In loving memory of Sri K. Pattabhi Jois, “Guruji”
July 16, 1915 – May 18, 2009
(This is a personal account of my connection with a great teacher. For a more detailed biography of Sri K. Pattabhi Jois please read Alex Medin’s very well written article about him, his life and work. Also view Barry Silver’s pictorial to music.)
By Paul Dallaghan
The first time I heard his name I thought the teacher was talking about some Irish guy called Paddy Joyce. Intrigued, being Irish myself, I caught the teacher, who happened to be Sharon Gannon, after class to ask her again about this “guru”. I then got the name right but stayed curious about who he was. In the early 1990s I lived in the East Village of Manhattan, New York City, above a young and vibrant yoga studio called Jivamukti, owned by Sharon. I had been doing some Sivananda but now could not resist but to get involved here. The yoga was “ashtanga” and jivamukti’s approach to vinyasa. Being quite devotional themselves there were always pictures up of the Gurus so I started to get to “know” Mr Jois through the photo. Little did I know.
As the years passed by I got more immersed in yoga and eventually formed a dedicated ashtanga practice, initially with Eddie in downtown Manhattan. He is very devoted and traditional so I immediately felt the strong force and influence of Guruji. That first year in the ashtanga practice started to open me up and change my practice. Ironically, it centered me and gradually reigned in all my wild energies. Naturally I had doubts and many questions along the way but was always advised to keep at it. It takes time. It must go in. For a year in the late 1990s Manju, Guruji’s son, was teaching in New York so again I was somehow drawn closer to this man.
Many times I tried to make it to India but limited funds and opportunities held me back. Then Guruji and family came to New York. Still very intrigued and respectful I was also weary of the whole Guru worship thing. As I reflected within about this I could see what he passed on to me and many others and how it strongly influenced my every day back then. My wife, then new girlfriend, Jutima, had also started the practice and I had observed how it positively affected her. Together we went to our first visit with Guruji not knowing what to do. People were bowing down and touching his feet. Never in my life had I done such a thing but I was up for it. I found myself asking inside “what am I doing?’ as I approached, offered flowers and touched. He looked at me like “eh, who are you?, eh” or at least that’s what I imagined. Somehow though the initial direct connection had been established.
Guruji especially loved children (with Sean Jan 05)
Soon after that first meeting I made one of fourteen trips to Mysore to study with him and family. Jutima with me. In fact by 2001 we knew our time in New York was done and wanted to be between India and Thailand. So Mysore almost became a home for us between 2001 and 2004. In that time we started Samahita Retreat and had our first son. All along we kept visiting and practicing with Guruji, Sharath and Saraswati for four to five months a year.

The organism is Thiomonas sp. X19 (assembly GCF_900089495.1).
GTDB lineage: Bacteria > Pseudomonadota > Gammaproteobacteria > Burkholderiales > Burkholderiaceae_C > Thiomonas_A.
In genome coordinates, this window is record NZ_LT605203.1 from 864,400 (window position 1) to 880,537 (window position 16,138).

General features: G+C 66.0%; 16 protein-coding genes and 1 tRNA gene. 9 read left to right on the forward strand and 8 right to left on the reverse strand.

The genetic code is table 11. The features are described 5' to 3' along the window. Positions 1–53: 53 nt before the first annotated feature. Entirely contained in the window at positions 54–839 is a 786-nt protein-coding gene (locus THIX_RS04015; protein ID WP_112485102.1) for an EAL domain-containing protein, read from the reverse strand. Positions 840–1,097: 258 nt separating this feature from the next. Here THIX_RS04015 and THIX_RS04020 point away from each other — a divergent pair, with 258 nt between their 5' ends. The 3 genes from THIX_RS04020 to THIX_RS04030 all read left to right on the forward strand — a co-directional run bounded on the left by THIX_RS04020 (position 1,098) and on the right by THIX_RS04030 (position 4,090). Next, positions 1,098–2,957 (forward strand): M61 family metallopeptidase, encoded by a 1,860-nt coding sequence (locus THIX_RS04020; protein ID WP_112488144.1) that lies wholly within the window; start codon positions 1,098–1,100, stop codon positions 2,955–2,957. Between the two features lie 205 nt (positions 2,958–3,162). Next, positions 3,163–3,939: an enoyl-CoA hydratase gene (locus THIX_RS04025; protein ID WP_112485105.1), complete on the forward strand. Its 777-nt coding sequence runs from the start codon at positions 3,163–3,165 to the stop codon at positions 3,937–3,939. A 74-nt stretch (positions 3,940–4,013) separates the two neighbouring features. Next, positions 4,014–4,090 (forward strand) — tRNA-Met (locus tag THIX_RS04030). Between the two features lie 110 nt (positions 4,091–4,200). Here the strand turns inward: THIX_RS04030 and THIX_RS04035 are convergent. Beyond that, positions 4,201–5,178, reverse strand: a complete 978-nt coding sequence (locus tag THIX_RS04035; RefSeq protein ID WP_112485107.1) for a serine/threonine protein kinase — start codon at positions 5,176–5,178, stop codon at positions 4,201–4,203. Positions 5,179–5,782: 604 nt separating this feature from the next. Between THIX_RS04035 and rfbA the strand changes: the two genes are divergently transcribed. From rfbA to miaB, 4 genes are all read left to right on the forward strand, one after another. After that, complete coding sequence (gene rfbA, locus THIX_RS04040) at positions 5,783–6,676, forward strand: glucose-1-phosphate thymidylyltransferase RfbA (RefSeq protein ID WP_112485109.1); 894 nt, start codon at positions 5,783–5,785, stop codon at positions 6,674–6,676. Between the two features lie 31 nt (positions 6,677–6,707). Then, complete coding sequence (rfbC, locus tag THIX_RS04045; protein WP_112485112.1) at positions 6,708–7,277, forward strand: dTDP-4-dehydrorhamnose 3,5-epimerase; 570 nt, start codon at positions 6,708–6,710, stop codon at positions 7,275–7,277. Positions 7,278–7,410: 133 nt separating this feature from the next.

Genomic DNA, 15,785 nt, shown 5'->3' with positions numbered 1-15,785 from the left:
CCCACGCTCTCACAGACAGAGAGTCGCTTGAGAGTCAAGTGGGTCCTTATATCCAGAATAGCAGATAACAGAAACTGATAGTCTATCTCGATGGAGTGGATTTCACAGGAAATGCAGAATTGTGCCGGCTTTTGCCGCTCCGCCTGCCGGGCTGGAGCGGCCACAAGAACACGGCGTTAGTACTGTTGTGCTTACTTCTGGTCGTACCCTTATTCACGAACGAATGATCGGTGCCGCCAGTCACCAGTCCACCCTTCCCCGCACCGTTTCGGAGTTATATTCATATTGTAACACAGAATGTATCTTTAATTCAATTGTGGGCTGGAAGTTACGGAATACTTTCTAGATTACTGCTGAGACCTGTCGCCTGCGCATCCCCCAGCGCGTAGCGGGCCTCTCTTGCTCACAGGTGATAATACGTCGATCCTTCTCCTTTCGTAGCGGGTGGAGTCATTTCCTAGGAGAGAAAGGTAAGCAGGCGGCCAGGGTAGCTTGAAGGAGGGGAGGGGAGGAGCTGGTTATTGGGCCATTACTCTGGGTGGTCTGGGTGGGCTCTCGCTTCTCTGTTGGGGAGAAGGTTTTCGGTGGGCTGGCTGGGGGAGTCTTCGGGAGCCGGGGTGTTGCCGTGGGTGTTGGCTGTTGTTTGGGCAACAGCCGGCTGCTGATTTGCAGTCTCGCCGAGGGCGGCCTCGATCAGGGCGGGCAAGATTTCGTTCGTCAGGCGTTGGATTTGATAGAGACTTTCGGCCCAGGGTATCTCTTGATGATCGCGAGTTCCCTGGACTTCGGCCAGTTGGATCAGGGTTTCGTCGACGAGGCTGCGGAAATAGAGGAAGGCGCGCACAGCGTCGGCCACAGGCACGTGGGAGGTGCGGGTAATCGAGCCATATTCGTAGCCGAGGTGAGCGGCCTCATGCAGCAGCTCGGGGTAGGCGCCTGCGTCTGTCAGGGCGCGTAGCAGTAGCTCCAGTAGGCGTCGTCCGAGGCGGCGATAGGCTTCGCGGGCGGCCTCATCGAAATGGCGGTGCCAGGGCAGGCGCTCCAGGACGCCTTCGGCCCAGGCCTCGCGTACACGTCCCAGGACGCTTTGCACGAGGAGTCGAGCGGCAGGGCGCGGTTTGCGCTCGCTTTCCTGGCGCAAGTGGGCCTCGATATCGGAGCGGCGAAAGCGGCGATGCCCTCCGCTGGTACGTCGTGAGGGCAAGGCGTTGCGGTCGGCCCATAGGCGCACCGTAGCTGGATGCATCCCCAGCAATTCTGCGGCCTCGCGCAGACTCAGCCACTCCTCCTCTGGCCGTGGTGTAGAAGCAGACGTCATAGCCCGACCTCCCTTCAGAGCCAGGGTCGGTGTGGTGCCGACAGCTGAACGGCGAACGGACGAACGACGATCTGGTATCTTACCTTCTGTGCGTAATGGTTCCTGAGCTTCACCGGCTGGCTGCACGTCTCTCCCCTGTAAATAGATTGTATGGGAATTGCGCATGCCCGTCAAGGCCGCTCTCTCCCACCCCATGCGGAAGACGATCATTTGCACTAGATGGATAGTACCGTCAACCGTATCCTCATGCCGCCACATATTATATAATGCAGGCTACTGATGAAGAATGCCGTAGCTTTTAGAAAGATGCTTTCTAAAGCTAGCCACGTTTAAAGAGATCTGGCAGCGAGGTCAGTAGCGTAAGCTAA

Guruji’s 90th birthday celebration.
As I look back I cherish those days without a plan and just in it. My love and respect for Guruji really grew from the time I started to practice with him in the then old shala in Lakshmipuram, Mysore. Part of my practice now had become the ritual bowing down and carefully touching his feet after savasana. I now did it with total surrender and felt good. I noticed the change just in the nerves along my spine allowing me to now freely bow down, from which before I had resisted.
Guruji gave me blessing to teach and eventually, when I last saw him, two years ago in 2007, certification. I am truly grateful. It has been a great and special connection. My personal experience with him was always extremely positive. He was cheerful, helpful and friendly with me. Though he always kept his space I felt he cared for me and took time to check in, just in how he said my name or tapped me on the back. As a student you had to go to him with an enquiring mind, ask and listen. Then take what you’ve heard and reflect on it. Knowing there wasn’t much time left I guess I took as many opportunities I could get to go in to that little office of his and ask him a bunch of questions.
New York City 2000.
In time he knew my name, a unique feat, and always loved to hold the children. My first son Sean, got to spend time with him on his stage and even sit in his big chair, courtesy of Sharath during led class. Guruji introduced Sean to the love of chocolate which exists to this very day! How could we say no as guruji pulled out the chocolate bar, broke off a square and handed it to Sean. He ate it with delight and was wired all night and kept us up. These memories always stand out for me. The last time we saw Guruji he had just recovered from being sick. We had a few private visits with him in the house and brought our new son, Dylan. As Guruji played with Dylan his whole face lit up. I thought to myself, though he may be old and time is near the end now I have never seen such a beautiful bright face. Automatically it touched my heart.
And that is what I carry from Guruji. A soft beauty in my heart as I recall him and all the different encounters coupled with a discipline and dedication to the path of yoga. To me he always expressed joy and, when needed, a fierce control. This living joy I saw as a manifestation of years in yoga practice.
Paul and Sean honor Guruji.
Long live his soul and the legacy of his teachings which now embrace millions all over the world, many unaware of his hard work directly affecting them over the years.
To you, Guruji, I bow down with love and respect, and wish peace and love in whatever this next stage holds.
Om Namah Sivaya